Nik PerringAgain no one single thing. An idea. A set of circumstances. People. Struggles. I donít think that as a writer you can afford to wait for that moment of inspiration. I think you have to get out there and find it, grab it and wrestle it onto the page.
Patricia CumperFor the past four years, Iíve been the writer on the summer production put on by Talawaís Young Peoples Theatre and each time I am blown away by their talent and bravery. They inspire me. I want them to be part of British theatre with confidence and pride so I try to teach them everything I can. I want them to understand that their heritage doesnít detract from being British but rather enhances it.

Patrick DillonAt the moment, the thrill of introducing children to whole worlds they donít yet know about. Iím quite certain that itís important for children to know about our history. At the same time itís just as inspiring for me to put myself in their shoes and look at our history afresh, through new eyes. You can tell the oldest stories in the world to children, and when they hear it, it becomes new again.

Paul ReedHumour in adversity, inspirational books, the martial arts, Irvine Welsh. When Trainspotting came out it inspired me that someone from my background could be a writer. Also, when Quintin Jardine got published; I'd known him since I was a wee laddie.
Peter RobertsonA great love that went wrong but enough said about that. I have a conservative soul and dislike talking about my private life, especially in light of what happened, and its aftermath.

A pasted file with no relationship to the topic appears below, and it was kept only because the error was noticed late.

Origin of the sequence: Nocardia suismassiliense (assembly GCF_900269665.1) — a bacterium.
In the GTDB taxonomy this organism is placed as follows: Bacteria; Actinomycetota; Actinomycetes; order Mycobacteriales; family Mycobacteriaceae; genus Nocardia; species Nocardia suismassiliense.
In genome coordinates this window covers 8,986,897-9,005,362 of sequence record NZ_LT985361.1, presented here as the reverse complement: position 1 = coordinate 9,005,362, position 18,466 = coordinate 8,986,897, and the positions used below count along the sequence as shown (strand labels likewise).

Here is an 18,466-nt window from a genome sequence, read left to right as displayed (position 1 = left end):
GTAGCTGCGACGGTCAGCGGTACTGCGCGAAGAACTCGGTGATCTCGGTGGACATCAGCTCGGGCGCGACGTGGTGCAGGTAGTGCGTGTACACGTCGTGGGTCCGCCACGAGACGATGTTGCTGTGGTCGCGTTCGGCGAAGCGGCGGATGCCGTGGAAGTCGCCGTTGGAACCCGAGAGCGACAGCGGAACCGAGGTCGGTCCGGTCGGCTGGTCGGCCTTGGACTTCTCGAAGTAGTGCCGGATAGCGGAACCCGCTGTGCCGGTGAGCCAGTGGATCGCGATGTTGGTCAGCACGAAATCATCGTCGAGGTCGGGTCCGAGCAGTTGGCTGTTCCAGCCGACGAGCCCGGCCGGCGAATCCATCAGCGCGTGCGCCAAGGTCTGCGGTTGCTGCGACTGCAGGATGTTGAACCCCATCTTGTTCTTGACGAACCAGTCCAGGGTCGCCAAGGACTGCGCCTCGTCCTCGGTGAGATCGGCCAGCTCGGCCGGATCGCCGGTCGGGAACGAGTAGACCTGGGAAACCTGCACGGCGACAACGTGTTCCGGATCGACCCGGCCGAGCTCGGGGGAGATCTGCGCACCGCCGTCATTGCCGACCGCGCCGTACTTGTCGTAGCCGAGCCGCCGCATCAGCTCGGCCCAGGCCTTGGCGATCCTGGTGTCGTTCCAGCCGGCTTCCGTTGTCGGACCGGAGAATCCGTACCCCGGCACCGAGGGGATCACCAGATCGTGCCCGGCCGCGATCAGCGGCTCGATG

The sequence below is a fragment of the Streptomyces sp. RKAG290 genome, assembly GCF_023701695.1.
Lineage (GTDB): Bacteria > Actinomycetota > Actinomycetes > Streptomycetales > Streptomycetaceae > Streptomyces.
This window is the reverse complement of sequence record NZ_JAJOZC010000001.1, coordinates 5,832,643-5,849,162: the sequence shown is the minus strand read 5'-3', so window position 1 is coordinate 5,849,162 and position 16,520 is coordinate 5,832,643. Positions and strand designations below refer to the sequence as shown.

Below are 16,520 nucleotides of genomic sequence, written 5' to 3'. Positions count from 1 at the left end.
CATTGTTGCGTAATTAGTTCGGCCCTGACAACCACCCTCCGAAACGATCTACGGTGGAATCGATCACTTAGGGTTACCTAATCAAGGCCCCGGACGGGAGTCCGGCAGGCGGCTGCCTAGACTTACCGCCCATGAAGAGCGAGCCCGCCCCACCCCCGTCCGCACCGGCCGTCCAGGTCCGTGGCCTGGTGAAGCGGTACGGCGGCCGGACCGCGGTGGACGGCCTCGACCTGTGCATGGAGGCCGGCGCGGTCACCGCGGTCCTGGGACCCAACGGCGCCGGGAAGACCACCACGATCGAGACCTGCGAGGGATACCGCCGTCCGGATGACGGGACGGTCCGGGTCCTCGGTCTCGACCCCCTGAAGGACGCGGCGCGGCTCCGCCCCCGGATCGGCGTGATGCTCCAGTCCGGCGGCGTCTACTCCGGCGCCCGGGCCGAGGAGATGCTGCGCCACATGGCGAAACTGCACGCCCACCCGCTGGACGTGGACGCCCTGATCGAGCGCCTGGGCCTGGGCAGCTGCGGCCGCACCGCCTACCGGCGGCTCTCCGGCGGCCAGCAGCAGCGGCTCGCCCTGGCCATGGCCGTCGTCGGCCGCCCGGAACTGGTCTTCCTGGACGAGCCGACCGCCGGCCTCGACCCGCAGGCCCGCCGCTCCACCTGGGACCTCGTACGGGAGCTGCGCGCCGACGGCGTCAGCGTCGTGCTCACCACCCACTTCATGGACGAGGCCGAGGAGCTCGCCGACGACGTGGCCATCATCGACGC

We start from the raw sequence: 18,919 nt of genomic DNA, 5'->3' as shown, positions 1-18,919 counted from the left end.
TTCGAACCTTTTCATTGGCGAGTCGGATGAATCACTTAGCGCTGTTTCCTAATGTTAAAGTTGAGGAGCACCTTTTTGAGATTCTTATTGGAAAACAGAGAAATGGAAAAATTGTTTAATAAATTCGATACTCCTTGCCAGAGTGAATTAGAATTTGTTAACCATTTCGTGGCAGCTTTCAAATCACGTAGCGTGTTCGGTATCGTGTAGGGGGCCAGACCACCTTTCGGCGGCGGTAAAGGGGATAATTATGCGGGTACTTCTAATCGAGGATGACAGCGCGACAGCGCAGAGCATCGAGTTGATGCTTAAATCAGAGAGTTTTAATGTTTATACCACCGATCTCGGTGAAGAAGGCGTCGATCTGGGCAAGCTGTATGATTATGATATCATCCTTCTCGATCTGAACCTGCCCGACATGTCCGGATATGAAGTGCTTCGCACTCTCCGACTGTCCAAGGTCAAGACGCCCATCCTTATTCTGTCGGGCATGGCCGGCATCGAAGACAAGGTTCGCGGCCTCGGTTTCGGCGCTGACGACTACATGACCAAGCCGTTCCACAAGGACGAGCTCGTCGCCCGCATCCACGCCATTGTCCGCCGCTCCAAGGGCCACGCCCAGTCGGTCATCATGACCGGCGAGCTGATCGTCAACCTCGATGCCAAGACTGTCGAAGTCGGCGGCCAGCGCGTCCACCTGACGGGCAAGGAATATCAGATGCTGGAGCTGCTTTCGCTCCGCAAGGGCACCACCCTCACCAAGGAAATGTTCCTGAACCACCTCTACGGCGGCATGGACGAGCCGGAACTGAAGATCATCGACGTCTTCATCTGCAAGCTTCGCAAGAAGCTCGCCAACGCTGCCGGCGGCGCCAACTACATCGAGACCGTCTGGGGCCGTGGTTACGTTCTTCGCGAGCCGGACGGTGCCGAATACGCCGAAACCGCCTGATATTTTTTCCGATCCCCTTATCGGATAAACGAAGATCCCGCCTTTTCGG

Preethi NairI write because I have stories to share. I write because it is the thing that I do best.
Rebecca StrongLittle observances made throughout the day that spark my imagination.
Ron MorgansHaving covered so many major news events all those years, that information is stuffed in my head. It cost me my leisure and one marriage. Writing is an exorcism.
Rosy BarnesThe ridiculousness of people and the incredible self-justifications and arguments they make for what they do Ė often for just being mean.
Sally NichollsStories. I keep hearing stories and thinking Ďooh, that would make a good bookí. They all stack up in the back of my brain. Also people. When I was a teenager I used to steal minor characters from novels and TV programmes and create entire back stories and futures for them.
Sara MaitlandBeing alive and believing in God.
Sarah SalwayI use writing to sort out what I think about things. I have lots of knots going on in my head at any one time, so although thatís a pain for living, it makes for lots of writing inspiration.